What is Phonological Awareness?
“The Explicit Knowledge that spoken words consist of smaller parts; syllables, onsets and rimes and phonemes.” (Gillon, 2004)
Phonological awareness is the understanding that words are made up of smaller parts such as syllables and sounds. Children typically begin to acquire phonological awareness in the early years and continue to develop these once they start school.
Research shows that certain phonological awareness skills are predictive of a child’s future literacy ability.
Children who have phonological awareness:
- understand that words are made up of sounds (e.g. d-o-g)
- understand that sounds can be blended together to make sounds (e.g. d-o-g says dog)
- can use letter sound knowledge to learn to read
- can use letter sound knowledge to blend sounds to make words
- can break words into syllables
- can say rhyming words
- can say the beginning sound in a word
- can say each sound in a word
Why is it important to teach phonological awareness to children?
Children who lack phonological awareness are disadvantaged when learning to read.
Phonological awareness can be easily taught and studies have found it to be beneficial for most children and critical for some.
What is the evidence?
Research shows us that teaching children to manipulate the sounds (phonemes) in language helps to learn to read. This remains true under a variety of teaching conditions and with a variety of learners across a range of grade and age levels. Training is beneficial for beginning readers from 4 years of age.
In the US, the National Reading Panel concluded that teaching phonemic awareness to children significantly improves their reading when compared to instruction without any attention to phonemic awareness. Specifically, the results of experimental studies led the Panel to conclude that phonological awareness training led to improvement in students’ phonemic awareness, reading, and spelling (NRP, 2001).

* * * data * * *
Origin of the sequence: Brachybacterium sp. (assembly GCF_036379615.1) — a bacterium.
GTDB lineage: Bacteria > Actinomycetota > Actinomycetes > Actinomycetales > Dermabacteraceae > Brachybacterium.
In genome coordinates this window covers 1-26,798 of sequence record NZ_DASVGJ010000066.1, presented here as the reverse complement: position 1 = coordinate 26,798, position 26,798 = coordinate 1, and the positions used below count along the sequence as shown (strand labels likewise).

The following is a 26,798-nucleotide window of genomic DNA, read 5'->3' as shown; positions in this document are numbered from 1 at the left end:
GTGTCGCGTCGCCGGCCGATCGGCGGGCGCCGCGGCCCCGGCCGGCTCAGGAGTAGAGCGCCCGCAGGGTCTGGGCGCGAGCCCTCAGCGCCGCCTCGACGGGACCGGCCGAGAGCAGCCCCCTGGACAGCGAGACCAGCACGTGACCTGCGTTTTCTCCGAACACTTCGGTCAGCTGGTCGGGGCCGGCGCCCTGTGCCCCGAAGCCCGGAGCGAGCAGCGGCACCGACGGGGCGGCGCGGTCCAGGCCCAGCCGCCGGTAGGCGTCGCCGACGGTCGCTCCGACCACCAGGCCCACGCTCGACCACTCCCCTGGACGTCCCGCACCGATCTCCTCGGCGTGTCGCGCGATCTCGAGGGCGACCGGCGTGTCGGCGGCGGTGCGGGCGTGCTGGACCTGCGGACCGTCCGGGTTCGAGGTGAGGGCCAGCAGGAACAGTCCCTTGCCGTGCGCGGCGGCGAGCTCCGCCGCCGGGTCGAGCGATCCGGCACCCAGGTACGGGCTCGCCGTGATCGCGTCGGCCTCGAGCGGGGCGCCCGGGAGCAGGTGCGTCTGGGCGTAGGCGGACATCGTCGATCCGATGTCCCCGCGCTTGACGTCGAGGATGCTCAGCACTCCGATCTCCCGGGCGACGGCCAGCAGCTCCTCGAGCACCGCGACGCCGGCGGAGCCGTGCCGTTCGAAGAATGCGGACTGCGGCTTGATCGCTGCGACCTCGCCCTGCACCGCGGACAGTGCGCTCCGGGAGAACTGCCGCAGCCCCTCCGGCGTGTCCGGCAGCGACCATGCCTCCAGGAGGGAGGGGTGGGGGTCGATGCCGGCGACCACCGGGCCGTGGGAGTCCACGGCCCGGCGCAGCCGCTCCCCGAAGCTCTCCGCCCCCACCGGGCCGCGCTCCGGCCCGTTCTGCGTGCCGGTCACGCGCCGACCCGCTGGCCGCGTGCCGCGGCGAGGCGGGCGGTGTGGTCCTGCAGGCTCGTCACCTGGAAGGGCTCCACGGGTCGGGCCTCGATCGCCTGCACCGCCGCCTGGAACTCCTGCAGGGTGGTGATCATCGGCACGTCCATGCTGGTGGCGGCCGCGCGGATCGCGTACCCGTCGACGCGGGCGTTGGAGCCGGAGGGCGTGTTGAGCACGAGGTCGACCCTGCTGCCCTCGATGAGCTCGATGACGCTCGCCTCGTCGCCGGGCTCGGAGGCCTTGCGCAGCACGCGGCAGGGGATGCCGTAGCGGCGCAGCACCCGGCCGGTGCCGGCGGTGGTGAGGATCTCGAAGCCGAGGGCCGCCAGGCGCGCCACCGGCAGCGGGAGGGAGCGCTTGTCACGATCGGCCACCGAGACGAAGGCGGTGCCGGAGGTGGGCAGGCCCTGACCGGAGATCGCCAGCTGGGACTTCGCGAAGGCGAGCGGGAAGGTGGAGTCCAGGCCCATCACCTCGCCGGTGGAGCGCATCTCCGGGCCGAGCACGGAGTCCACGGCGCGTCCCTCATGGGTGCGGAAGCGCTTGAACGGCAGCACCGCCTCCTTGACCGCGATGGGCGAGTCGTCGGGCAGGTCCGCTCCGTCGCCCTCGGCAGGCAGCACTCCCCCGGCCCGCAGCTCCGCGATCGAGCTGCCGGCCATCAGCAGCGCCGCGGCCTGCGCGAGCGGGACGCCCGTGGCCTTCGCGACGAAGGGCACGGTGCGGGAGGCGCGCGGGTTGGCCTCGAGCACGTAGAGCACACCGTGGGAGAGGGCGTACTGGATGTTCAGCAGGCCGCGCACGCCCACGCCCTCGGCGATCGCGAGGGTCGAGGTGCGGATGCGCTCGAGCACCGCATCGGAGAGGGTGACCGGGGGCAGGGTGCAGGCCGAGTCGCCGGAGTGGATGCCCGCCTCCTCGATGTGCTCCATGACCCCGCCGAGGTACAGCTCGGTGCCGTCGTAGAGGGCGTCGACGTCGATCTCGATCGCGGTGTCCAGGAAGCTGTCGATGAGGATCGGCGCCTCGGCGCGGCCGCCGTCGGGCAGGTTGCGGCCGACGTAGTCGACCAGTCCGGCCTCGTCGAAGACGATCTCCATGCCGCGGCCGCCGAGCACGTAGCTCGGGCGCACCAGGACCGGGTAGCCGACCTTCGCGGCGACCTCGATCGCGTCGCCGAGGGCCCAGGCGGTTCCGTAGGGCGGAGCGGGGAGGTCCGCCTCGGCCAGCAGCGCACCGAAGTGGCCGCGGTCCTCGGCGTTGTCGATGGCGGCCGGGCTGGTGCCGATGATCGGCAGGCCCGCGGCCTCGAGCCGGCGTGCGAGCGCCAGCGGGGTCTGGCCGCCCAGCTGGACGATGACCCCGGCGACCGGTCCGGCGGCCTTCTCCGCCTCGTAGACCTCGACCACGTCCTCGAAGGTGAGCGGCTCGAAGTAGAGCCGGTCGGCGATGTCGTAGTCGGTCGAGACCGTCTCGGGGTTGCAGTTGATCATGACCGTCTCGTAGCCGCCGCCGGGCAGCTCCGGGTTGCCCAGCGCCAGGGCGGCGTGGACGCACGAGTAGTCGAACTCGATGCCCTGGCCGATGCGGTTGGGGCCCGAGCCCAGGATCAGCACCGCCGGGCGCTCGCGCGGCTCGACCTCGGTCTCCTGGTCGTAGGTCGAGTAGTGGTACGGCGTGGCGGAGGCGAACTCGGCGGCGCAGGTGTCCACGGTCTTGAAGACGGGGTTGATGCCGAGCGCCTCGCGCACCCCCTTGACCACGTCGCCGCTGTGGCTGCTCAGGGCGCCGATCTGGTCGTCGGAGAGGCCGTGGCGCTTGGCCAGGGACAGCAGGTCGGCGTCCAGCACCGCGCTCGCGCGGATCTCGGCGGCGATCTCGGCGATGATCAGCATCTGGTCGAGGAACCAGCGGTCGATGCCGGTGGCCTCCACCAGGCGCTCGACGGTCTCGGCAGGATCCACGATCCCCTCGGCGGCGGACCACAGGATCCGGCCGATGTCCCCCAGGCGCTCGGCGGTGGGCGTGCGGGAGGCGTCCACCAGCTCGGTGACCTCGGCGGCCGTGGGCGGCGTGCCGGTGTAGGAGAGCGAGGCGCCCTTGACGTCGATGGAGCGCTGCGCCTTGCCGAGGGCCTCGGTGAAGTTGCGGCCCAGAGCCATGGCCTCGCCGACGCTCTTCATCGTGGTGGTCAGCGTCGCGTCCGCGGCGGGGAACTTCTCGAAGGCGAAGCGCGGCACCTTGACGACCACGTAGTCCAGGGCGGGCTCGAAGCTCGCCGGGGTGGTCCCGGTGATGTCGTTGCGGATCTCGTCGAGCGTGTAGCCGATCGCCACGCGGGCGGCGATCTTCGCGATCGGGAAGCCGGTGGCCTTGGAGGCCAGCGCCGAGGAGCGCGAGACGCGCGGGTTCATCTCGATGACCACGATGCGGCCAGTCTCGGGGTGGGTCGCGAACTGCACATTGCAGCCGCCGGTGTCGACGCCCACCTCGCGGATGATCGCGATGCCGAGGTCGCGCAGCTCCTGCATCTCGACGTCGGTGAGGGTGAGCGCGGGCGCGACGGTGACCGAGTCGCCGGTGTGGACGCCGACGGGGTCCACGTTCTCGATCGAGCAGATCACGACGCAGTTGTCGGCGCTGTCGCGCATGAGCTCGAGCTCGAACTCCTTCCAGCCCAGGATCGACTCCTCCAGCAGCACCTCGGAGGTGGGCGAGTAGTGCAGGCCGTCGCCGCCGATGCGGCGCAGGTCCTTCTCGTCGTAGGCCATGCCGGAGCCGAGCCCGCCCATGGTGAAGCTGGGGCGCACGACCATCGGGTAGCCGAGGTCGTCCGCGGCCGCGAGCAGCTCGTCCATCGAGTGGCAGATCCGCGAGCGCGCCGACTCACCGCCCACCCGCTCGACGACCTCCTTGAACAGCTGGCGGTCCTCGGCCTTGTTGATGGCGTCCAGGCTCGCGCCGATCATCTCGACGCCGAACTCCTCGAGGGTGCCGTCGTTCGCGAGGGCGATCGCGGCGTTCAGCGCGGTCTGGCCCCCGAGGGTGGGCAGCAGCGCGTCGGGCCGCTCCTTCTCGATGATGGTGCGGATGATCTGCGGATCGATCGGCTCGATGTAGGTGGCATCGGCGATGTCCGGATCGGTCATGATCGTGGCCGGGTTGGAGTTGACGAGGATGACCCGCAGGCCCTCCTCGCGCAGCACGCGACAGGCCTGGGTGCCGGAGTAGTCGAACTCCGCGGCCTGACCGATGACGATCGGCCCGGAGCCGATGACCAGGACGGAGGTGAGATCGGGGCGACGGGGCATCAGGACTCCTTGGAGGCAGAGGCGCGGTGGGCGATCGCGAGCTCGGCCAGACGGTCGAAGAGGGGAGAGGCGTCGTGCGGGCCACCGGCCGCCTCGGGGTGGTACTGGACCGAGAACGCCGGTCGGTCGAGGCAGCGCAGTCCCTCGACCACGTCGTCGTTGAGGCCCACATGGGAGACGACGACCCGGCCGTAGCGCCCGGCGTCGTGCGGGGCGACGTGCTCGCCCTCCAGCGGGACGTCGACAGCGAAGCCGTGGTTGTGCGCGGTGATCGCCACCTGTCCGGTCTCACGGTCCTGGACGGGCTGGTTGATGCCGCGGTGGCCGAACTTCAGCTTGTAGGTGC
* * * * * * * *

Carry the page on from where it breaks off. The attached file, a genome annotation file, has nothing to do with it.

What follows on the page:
The evidence suggests that teaching less complex phonological awareness skills such as rhyming may facilitate more complex skills.
The relationship between phonological awareness and reading is reciprocal in nature. For example (a) the reason to teach first sound comparison is to draw attention to the fact that words have sounds as well as meaning and (b) instruction in letter sound correspondence can strengthen phonological awareness.
Aligned with Curriculum
Sounds Good to Me is aligned with the Australian Early Years Learning Framework
Outcome 5: Children are effective communicators
- Children interact verbally and non-verbally with others for a range of purposes
- Children engage with a range of texts and gain meaning from these texts
- Listen & respond to sounds and patterns in speech, stories & rhymes
- Sing jingles and rhymes
- Teachers should talk explicitly about concepts such as rhyme & letters & sounds
- Role play being literacy users
- Teachers should provide materials and join in with children’s play
- Begin to understand key literacy concepts such as the sounds of language, letter-sound relationships, concepts of print
- Children express ideas and make meaning using a range of media
- Children begin to understand how symbols and pattern systems work
- Children use information and communication technologies to access information, investigate ideas and represent their thinking Sounds Good to Me is aligned with Te Whariki- Early Childhood Curriculum in New Zealand
Children are strong and effective communicators
- Recognising print symbols and concepts and using them with enjoyment, meaning and purpose
- “Use of a large vocabulary and complex syntax, awareness of sounds in words, rhythm and rhyme, recognition of some letters and print concepts and interest in story telling in one or more languages and in reading and writing.
- “an understanding that symbols can be ‘read’ by others and that thoughts, experiences and ideas can be represented as words, pictures, numbers, sounds, shapes, models and photographs in print and digital formats”.